Despite one of his first actions after his return to command being to declare Roslin's presidency defunct and denounce her, Commander Adama soon changes his tune. He swallows his pride for the greater good (The greater good.), and when he informs the command crew of the Galactica that he's "Putting the family back together," it's one of the most poignant moments of the series so far, and beautifully simplistic in its execution. Adama and Roslin are flawed people to be sure, but at this point their dynamic as the surrogate mother and father of this ragtag family is made abundantly clear. And even though mom and dad may throw down every once in a while, and even say some shit that they may (or may not) regret later, at the end of the day, they have their "family's" best interests at heart. There's another particularly poignant moment that stood out when Chief Tyrol (Aaron Douglas) rallies himself and the crew of the Galactica out of their funk by building a new Viper star fighter and they christen it "Laura" in honour of President Roslin (though it is usually referred to thereafter as the Blackbird).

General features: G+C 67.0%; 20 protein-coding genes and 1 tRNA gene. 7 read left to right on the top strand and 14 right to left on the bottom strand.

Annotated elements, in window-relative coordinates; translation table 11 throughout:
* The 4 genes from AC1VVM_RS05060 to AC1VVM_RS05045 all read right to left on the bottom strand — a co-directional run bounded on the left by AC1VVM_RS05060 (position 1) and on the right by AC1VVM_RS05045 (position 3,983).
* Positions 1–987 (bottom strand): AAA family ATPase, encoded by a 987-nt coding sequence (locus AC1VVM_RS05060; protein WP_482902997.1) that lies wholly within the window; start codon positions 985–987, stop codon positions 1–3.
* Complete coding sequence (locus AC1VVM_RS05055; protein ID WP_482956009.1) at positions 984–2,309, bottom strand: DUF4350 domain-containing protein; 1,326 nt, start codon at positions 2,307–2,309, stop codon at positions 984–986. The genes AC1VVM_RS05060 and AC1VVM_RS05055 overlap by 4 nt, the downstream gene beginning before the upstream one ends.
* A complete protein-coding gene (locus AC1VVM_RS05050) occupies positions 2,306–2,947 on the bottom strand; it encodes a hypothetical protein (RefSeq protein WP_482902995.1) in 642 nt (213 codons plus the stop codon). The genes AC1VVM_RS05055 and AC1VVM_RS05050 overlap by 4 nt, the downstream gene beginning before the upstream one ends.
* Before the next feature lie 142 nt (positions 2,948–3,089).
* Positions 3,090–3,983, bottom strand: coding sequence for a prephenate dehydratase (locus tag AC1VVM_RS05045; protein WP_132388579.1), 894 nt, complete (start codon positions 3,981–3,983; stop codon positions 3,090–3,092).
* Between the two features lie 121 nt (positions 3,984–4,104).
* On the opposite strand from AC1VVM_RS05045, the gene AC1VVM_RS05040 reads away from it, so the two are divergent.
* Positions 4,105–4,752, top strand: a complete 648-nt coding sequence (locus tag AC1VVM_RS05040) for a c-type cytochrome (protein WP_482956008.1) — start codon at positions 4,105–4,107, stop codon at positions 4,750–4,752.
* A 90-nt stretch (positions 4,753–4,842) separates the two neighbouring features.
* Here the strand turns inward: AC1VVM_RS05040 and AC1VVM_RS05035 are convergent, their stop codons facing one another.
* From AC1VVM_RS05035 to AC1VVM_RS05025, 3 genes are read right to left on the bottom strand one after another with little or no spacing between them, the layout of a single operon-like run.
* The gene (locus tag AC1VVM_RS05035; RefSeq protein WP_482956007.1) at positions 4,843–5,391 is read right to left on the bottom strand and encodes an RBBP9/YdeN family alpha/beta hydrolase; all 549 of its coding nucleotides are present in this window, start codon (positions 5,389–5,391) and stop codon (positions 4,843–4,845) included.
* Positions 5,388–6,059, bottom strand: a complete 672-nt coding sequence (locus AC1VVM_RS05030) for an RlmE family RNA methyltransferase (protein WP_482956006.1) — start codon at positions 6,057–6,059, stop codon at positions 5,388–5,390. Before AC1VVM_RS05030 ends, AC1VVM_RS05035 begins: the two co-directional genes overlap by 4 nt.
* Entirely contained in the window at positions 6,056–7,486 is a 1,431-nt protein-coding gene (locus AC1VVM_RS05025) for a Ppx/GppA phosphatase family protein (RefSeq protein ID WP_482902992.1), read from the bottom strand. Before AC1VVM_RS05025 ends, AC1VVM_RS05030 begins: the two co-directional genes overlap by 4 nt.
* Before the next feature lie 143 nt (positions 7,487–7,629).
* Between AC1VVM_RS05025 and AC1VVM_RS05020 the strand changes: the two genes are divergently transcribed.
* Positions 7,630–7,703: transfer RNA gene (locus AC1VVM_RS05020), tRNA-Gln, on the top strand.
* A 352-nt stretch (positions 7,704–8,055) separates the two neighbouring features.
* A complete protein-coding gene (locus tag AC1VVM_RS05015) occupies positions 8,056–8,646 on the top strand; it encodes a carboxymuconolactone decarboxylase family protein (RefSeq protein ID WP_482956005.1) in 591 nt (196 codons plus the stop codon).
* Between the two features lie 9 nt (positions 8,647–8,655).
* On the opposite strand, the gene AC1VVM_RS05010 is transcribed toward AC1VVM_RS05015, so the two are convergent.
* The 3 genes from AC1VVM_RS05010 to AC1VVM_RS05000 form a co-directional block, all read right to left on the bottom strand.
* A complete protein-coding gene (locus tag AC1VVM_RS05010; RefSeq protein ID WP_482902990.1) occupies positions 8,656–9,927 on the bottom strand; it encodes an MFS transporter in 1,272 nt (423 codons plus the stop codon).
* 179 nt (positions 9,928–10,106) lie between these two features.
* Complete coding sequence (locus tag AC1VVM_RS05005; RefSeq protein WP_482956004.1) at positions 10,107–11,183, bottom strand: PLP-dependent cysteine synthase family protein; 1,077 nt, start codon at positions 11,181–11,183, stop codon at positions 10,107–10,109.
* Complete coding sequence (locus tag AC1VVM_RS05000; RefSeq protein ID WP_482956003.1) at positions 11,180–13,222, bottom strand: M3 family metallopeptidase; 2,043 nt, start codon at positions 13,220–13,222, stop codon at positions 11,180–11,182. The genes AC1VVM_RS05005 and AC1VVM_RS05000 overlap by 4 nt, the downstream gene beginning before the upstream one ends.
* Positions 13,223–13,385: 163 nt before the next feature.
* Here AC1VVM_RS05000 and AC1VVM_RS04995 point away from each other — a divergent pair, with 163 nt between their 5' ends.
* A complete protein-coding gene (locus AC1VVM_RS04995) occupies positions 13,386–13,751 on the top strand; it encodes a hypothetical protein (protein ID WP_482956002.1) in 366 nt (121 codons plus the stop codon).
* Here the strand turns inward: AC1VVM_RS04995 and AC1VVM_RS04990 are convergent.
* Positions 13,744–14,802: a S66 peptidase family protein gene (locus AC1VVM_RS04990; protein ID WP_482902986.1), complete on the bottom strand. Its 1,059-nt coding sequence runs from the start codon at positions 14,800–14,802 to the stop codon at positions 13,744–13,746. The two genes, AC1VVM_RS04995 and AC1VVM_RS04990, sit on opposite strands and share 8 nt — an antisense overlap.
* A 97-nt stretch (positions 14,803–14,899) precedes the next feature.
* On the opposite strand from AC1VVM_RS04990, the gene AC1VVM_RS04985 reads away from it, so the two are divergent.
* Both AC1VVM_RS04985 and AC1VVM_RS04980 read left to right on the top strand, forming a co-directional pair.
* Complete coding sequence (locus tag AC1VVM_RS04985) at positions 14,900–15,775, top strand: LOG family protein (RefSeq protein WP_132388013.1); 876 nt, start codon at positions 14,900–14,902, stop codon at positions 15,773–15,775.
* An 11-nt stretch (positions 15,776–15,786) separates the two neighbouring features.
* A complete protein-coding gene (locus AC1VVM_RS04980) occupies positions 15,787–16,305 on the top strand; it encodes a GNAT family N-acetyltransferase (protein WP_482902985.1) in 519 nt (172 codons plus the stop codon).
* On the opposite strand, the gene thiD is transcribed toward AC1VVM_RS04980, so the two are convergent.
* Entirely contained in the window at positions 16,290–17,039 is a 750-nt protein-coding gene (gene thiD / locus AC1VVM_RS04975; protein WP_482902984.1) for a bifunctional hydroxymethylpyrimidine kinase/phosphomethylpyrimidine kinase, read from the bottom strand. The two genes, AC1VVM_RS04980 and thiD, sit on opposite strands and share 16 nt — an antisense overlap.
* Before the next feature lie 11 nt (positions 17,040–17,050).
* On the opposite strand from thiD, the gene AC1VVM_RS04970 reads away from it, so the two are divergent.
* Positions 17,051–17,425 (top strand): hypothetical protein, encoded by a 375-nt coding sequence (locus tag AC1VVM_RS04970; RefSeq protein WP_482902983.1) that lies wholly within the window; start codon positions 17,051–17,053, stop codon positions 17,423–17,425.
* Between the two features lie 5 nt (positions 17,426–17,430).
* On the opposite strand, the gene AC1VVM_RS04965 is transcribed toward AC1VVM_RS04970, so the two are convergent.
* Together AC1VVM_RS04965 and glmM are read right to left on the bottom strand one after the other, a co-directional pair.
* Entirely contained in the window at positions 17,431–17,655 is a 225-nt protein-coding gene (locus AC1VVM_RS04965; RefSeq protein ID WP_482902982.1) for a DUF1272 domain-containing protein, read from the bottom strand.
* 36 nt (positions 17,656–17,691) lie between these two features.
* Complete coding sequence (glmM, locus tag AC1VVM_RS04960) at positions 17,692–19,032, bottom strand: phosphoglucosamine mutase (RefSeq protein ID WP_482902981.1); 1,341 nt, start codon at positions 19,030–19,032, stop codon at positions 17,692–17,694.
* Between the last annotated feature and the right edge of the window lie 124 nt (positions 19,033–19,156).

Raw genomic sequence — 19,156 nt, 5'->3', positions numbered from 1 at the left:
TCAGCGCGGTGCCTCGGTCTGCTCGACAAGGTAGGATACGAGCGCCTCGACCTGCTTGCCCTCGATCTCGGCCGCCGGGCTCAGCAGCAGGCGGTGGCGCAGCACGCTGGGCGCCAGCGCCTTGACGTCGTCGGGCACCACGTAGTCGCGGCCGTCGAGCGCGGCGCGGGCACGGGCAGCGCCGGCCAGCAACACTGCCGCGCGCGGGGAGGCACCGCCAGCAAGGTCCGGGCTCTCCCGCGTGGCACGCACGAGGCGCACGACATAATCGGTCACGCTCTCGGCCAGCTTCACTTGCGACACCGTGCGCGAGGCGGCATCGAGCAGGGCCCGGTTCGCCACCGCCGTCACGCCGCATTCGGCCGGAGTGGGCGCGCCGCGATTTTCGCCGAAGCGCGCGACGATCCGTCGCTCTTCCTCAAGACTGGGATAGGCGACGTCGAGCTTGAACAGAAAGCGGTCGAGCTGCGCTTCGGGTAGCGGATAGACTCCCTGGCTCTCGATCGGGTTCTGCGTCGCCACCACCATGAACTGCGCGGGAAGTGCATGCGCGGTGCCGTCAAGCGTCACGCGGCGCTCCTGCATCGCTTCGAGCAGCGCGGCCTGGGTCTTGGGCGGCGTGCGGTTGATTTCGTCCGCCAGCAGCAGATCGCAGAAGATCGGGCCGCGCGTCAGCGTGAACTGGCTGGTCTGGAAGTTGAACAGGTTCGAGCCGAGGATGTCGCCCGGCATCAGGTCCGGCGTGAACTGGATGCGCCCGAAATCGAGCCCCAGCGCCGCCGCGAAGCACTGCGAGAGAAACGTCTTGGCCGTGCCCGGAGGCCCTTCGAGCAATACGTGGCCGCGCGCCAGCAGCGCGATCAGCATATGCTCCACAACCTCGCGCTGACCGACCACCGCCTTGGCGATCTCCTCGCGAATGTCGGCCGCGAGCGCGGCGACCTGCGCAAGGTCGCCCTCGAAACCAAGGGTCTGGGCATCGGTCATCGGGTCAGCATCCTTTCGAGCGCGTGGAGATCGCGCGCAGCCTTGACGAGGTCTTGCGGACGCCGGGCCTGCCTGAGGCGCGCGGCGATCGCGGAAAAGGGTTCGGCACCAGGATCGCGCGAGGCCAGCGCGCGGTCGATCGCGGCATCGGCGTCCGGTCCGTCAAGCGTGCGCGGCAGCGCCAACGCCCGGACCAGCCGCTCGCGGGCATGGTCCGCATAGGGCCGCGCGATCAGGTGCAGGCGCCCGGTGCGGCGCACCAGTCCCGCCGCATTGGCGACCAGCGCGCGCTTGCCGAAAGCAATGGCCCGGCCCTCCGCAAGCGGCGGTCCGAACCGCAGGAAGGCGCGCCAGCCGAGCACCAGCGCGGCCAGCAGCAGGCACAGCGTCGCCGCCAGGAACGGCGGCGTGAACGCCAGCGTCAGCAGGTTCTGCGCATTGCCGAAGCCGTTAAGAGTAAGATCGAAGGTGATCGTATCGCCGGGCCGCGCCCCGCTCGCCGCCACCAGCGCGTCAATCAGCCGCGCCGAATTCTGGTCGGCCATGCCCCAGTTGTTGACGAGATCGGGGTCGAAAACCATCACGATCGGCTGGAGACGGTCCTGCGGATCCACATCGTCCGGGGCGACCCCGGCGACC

The throughline of family is also emphasized by the subplots involving Starbuck and her interactions with some human survivors on Caprica (one of the former Twelve Colonies devastated by the Cylon attack) and the burgeoning relationship and subsequent lovechild off Boomer and Helo (Tahmoh Penikett), who finally make it back to Galactica. Boomer is locked up for most of the season, but this gives her actor, Grace Park, the chance to really Hannibal Lector it up. Boomer, Helo, and their child serve as the catalyst for a great deal of the plot, and their, shall we say, unconventional relationship serves as the perfect companion thematically to Adama and Roslin. Despite their ongoing distrust of Boomer due to the fact that she was part of the race of cyborgs that decimated humanity, she is perhaps the most emblematic of the very family they hope to forge.

I make no secret of the fact that Starbuck is my favourite character on the show, and I was kind of disappointed that there was less of a focus on her this season. She does get a decent arch, though, as she sort of finds her place with one Samuel Anders (Michael Trucco), one of the survivors on Caprica (lucky bastard). She's instrumental in helping Roslin locate Earth and rescuing the Caprica survivors, but the Myth of Starbuck is taken down a notch or two, which as a fan of the character was both intriguing and painful to watch. By the end of the season, though, she begins to find herself again due in large part to her marriage (What the frak?!?) to Sanders. (Yeah, totally thought her and Lee Adama (Jamie Bamber) were going to end up together. And I think so did he at one point.)